As the light wanes and the shadows lengthen, it behooves me to consider the welfare of my eternal soul, and as a Christian, I know I am commanded to love my neighbor as myself. In many ways, they are a lovable lot, these neighbors of mine. But this is Central Florida, and ties to the Old South linger.
I’m sure you know all about the Old South. Today, in the 21st century since the coming of Christ, they’re erecting a statue in Selma, Alabama, to honor the founder of the Ku Klux Klan.
Ever since Lyndon Johnson signed the voters’ rights act and the Dixiecrats fled the Democratic Party, the Old South has been solidly Republican.
And I find it hard to love Republicans.
Linda, our next door neighbor, told Sandra about an 80-year-old friend of hers who finally failed to get a teaching contract this year and decided to devote her time to getting Republicans elected in November. Linda is in her seventies. And I bet she’s voting for Mitt Romney.
How do you argue politics with Linda? How do you persuade her to counsel her friend against the arrant folly of supporting Mitt Romney?
Linda fell and broke her hip some time ago, and she hobbles around with the aid of an aluminum walker. She has a dog named Molly and just got stuck with a kitten named Bella. She didn’t really want Bella but now that she has her, she loves her dearly. Molly is jealous of Bella, and the ensuing problems have complicated Linda’s life. She phones Sandra several times a day for advice. (I guess we are considered the local experts on cat welfare – probably because of the 12 cats that have somehow accumulated in and around our home.)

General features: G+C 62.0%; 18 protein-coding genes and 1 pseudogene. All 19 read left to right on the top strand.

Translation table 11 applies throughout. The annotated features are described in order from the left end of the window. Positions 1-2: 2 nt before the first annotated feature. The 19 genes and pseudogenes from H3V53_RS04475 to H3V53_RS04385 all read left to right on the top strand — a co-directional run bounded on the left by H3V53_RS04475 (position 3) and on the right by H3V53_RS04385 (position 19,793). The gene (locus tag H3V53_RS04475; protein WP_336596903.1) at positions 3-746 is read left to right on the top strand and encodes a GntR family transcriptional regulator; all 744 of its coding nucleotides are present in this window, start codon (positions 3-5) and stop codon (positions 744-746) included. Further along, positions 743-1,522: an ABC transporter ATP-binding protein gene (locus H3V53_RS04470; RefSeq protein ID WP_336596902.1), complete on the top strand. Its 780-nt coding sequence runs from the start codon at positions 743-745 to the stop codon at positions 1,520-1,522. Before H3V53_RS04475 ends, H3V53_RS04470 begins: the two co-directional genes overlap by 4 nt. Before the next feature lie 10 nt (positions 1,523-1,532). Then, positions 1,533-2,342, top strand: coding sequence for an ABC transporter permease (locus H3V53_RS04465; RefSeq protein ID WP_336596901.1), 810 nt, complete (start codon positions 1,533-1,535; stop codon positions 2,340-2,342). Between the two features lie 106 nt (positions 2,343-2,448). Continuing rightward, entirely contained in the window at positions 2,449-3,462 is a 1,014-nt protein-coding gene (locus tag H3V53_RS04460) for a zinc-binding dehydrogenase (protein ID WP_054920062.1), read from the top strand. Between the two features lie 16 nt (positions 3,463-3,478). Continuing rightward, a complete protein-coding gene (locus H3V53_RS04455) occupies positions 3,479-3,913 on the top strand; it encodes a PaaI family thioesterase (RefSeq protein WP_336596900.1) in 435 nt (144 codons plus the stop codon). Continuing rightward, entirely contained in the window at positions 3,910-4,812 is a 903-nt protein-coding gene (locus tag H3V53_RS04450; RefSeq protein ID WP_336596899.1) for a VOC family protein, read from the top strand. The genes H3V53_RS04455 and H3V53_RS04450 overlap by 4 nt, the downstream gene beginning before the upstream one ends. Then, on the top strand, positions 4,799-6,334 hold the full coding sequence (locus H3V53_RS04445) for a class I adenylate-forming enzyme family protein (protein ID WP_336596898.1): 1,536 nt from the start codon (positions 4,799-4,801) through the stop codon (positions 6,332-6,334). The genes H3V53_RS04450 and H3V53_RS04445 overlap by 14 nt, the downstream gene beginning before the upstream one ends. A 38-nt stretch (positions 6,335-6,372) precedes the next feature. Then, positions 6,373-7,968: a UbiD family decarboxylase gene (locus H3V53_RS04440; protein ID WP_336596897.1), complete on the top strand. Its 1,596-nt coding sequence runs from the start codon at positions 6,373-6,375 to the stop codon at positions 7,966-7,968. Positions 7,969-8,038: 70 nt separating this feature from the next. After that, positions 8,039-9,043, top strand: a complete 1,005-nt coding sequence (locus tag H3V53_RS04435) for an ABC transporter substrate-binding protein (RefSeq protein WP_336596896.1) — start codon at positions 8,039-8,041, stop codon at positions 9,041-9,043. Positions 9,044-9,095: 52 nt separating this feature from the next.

How could we break it to Linda that voting Republican is a dastardly thing to do?
How could we bad mouth her friend, who taught handicapped children for so many years? Obviously, the friend is a good soul, perhaps a better soul than I, because I don’t know that I would have the sinew to teach handicapped kids (although I dearly wish I did).
These neighbors of ours are good folks. They probably give 10 percent of their income to their church. They don’t get drunk and behave rowdy. They go to bed early. They smile and say hello. And yesterday John, who is 83, painstakingly made his way across the road, leaning on his cane, to chat with me about the change in our polling place.
We used to vote at the church next door but the powers that be decided we should vote at a trailer park miles away now. John says he phoned and “they” told him they had to change the voting places around every 10 years. Why? “They” didn’t know. It was what it was.
We talked about his heart problems – he had a quintuple bypass some time ago – and the pills we take. We compared diabetes treatments – he takes pills; I inject insulin. And we joked about the dying of the light. He is 83, and like me, he wakes up every morning and thanks the Lord for letting him live to see another day.
We didn’t talk politics. That wouldn’t have been polite.
So he might very well vote Republican. And I will vote for the Democrats.
Two old codgers, amiably canceling each other’s vote.
Meanwhile, the election campaign season rages on, and the very real threat of a Romney-Ryan victory hangs over the nation.
Lord, thy will be done.